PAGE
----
A Washington court is required to divide property and debt in a manner that is “just and equitable.” There is no formula for that decision, and a Washington judge has wide leeway to decide what is just and equitable. In doing so, the court is required to consider all relevant factors, including whether property is community or separate property, the duration of the marriage, the standard of living in the marriage, and the economic circumstances of each spouse going forward. None of those factors has priority over other factors. To achieve a just and equitable outcome, the court also considers the incomes and expenses in each household. It is not uncommon for a Washington court to award more than 50% of the property to a spouse who has less income if the judge believes that to be appropriate to reach a “just and equitable” outcome. All property and debt is considered and must be addressed.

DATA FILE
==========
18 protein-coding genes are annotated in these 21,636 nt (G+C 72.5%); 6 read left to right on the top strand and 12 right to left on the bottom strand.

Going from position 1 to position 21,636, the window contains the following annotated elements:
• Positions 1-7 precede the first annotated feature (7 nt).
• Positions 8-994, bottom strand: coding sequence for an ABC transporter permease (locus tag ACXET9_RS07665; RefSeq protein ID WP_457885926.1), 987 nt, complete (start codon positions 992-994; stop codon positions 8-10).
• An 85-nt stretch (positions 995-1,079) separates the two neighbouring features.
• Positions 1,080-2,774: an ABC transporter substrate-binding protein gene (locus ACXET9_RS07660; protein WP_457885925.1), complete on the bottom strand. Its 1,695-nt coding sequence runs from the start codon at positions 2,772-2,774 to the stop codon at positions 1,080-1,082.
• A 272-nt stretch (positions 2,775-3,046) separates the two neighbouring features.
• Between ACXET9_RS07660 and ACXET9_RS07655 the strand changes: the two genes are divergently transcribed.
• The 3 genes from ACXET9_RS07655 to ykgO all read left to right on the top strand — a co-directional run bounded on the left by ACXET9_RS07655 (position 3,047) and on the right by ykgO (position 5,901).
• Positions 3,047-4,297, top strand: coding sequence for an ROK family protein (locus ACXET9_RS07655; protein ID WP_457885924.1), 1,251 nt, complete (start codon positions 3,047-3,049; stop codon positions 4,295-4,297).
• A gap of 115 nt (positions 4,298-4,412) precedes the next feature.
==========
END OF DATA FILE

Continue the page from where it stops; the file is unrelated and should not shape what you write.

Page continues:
In reality, only a small fraction of divorces end up in a trial. Over 95% of divorces reach a negotiated settlement. When you are reaching an agreement with your spouse, you get to decide for yourself what is fair and equitable and mutually acceptable.